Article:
By Ryan BradleyPosted 05.03.2012 at 10:15 am 35 Comments
Not really, but urine has been a faddish health drink for centuries nonetheless. Celts in the Iberian peninsula gargled it to whiten their teeth about 50 years before Christ; amaroli is a Sanskrit word that refers to urine therapy, which in ancient Ayurvedic practice meant imbibing urine in the morning, mid stream; Proverbs 5:15 is thought to be in support of the act ("Drink waters from thy own cistern, flowing water from thy own well"); and J.D. Salinger famously sipped his own, as did the former prime minister of India, Morarji Desai, who even appeared on 60 Minutes to defend his habit.
Click here to launch a gallery about urine therapy.
Most people probably don’t think of Corning as a crime fighting company, but when it sold its Pyrex brand to World Kitchen in 1998, the company accidentally made the illegal manufacture of crack cocaine more difficult—a fascinating example of unintended consequences.
Ordinary glass shatters if it’s heated too quickly: Pour boiling water into a common flintglass tumbler, and it’s likely to fall apart seconds later. The glass on the inside expands when it gets hot, putting stress on the cold glass on the outside. When the stress gets too great, it cracks.
By Caitlin KearneyPosted 04.14.2011 at 12:06 pm 2 Comments
A week before last December’s massive floods in Queensland, Australia, volunteers from the Australian Bat Clinic and Wildlife Trauma Centre rescued 150 orphaned grey-headed flying foxes, these five among them.
Hackers took only a few weeks to unlock the new AppleTV's operating system. Apple wants you to use the $100 aTV2 to watch video from your computer on your TV and to buy movies exclusively from iTunes. But with the "jailbreak," you can stream video from any app, not just iTunes, and add homegrown software to get extras like a Web browser and a weather interface. Look for many more tweaks this year as well. Here's how to unlock your aTV2, plus a few other tricks.
Today we celebrate five decades of secrets, lies, and half-truths from space agencies
By Jim ObergPosted 04.12.2011 at 10:15 am 2 Comments
On April 12, 1961, the United States awoke to the news of the successful space flight of Russian “cosmonaut” (a recently coined Russian word) Yuri Gagarin. Television broadcasts showed exuberant crowds filling the streets in Moscow before cutting to grim-faced NASA officials. Even if America was a step behind our sworn enemy, a human being had returned from space. It was thrilling.
A dozen great ideas in gear, from a shatter-resistant HDTV to a pen that automatically saves your notes in the cloud.
By Caitlin Kearney and Brett ZardaPosted 04.11.2011 at 10:56 am 0 Comments
Every month we search far and wide to bring you a dozen of the best new ideas in gear. These gadgets are the first, the best and the latest.
Click here to dive in to a gallery of our favorite gadgets from this month:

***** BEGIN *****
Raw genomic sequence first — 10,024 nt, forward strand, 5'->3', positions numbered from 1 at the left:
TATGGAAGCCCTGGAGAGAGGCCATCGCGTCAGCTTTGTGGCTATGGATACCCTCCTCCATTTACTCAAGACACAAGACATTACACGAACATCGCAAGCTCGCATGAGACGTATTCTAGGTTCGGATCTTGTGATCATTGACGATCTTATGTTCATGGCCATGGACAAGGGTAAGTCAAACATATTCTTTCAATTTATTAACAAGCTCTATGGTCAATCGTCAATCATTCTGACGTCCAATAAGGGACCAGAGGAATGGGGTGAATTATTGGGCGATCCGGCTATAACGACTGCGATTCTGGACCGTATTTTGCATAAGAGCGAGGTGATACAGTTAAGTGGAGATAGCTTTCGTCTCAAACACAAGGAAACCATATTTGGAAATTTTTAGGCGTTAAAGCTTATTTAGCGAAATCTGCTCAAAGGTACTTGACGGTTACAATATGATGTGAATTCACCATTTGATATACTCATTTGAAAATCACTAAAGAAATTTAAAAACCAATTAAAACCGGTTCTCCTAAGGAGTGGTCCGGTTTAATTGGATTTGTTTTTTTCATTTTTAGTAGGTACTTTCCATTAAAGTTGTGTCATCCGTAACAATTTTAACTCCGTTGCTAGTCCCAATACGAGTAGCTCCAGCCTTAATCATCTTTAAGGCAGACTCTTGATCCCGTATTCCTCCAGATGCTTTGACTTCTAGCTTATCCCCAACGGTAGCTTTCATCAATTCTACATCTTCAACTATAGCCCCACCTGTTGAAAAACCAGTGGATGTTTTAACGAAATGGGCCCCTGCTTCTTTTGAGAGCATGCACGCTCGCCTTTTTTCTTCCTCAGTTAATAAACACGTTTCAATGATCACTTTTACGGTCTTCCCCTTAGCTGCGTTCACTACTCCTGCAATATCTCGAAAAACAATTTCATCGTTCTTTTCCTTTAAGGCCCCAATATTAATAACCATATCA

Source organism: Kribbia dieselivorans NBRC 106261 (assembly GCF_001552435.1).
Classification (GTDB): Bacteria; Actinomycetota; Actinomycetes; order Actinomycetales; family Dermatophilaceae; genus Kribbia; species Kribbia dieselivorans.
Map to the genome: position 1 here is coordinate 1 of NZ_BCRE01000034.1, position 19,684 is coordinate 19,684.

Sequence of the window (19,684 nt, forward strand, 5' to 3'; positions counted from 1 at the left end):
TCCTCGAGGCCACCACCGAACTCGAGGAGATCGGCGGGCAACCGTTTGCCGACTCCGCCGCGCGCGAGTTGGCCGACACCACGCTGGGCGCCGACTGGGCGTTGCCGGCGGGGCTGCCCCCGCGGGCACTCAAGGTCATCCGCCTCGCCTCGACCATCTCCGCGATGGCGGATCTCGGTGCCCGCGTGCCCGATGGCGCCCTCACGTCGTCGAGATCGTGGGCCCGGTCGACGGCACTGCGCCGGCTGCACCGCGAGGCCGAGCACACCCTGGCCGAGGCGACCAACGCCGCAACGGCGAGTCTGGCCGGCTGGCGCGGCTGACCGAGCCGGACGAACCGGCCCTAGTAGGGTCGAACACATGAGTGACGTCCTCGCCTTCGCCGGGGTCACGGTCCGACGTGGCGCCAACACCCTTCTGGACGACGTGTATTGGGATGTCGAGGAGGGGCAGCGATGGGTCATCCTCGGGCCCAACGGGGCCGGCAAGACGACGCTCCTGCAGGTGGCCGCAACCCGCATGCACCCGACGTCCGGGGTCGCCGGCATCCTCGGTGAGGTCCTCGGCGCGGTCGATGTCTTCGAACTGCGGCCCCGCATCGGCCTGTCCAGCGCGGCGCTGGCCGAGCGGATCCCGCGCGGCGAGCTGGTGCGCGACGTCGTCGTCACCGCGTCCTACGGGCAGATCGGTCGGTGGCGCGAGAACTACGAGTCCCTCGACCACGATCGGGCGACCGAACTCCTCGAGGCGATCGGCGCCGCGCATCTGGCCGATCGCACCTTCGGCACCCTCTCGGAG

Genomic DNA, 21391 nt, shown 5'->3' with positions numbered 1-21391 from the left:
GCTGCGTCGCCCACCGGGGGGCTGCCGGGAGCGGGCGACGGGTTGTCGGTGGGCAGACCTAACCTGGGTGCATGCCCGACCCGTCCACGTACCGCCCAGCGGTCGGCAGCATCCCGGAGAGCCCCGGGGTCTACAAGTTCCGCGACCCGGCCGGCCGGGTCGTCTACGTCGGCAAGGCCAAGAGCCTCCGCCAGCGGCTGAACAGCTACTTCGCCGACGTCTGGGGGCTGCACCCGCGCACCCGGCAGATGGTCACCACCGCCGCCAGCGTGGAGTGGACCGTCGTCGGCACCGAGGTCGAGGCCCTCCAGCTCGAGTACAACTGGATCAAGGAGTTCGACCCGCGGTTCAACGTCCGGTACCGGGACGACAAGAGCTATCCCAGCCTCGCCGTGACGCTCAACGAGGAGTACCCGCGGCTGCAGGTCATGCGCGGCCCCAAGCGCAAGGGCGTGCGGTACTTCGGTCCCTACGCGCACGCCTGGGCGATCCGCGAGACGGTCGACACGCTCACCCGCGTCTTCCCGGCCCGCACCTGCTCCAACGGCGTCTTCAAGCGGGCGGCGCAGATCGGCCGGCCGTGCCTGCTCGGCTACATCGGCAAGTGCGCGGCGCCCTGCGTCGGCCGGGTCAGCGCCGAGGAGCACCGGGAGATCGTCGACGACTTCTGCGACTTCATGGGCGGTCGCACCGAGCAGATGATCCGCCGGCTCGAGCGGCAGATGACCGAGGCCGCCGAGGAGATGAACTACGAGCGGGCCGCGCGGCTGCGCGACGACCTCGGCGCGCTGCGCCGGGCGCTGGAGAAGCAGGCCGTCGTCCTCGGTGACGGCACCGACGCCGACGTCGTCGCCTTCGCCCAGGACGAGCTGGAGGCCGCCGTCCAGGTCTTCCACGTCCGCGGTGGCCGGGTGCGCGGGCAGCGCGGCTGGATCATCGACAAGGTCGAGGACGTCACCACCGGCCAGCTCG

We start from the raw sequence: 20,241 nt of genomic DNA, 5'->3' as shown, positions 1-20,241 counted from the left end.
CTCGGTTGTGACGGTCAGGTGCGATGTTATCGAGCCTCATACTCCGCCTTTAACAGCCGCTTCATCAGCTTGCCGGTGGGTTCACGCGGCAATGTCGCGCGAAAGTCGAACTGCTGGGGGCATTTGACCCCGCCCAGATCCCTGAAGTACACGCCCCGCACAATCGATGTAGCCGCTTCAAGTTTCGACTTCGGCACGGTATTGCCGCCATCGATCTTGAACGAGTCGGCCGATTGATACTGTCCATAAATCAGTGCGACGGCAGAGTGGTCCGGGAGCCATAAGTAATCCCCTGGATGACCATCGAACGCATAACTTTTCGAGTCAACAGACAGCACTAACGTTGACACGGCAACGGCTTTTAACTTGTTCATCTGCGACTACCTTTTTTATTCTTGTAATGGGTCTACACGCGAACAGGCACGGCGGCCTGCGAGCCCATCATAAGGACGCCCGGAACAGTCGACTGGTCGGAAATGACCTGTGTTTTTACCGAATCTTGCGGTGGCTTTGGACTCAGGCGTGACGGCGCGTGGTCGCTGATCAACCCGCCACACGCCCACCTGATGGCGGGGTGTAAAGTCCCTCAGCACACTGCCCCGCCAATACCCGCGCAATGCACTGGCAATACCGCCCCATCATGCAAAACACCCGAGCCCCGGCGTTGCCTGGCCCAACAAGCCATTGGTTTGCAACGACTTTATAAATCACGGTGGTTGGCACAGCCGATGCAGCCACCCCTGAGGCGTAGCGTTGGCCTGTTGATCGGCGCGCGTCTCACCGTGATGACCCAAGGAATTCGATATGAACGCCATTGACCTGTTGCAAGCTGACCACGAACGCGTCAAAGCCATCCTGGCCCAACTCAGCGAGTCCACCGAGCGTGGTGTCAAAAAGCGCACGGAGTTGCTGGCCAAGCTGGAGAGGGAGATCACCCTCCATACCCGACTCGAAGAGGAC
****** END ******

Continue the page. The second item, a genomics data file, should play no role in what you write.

By Katherine TweedPosted 04.11.2011 at 10:09 am 1 Comment
It will probably be years until the electrical grid saves us money and power by telling our appliances to switch on during cheaper low-demand hours. But you don't need to wait—these intelligent devices make their own decisions right now.
Nearly a decade ago, NASA built an Earth-monitoring satellite that could have observed global warming in action. Then the agency stashed it in a warehouse in Maryland, where it remains to this day.
By Bill DonahuePosted 04.06.2011 at 12:28 pm 50 Comments
It all began so hopefully. Al Gore proposed the satellite in 1998, at the National Innovation Summit at the Massachusetts Institute of Technology. Gazing skyward from the podium, the vice president described a spacecraft that would travel a full million miles from Earth to a gravity-neutral spot known as the L1 Lagrangian point, where it would remain fixed in place, facing the sunlit half of our planet. It would stream back to NASA video of our spherical home, and the footage would be broadcast continuously over the Web.
By Adam WaytzPosted 04.05.2011 at 3:03 pm 2 Comments
Yes, but not at all precisely. In 1881, the British economist Francis Edgeworth envisioned a “hedonimeter” that would measure economic utility by “continually registering the height of pleasure experienced by an individual.”
By D.M. LevinePosted 04.05.2011 at 10:59 am 5 Comments
Telematics, a mash-up of telecommunications and informatics, is the science of scanning the world with wireless devices to extract data, sending this data to a computer network, and using the information to do anything from tracking packages to monitoring the highway speed of grocery trucks. UPS relies heavily on telematics, as does GM with its OnStar navigation system. The federal government could do a better job of capitalizing on the science, according to Michael J. Ravnitzky. So he started thinking about one of the largest mobile networks on Earth: the post office.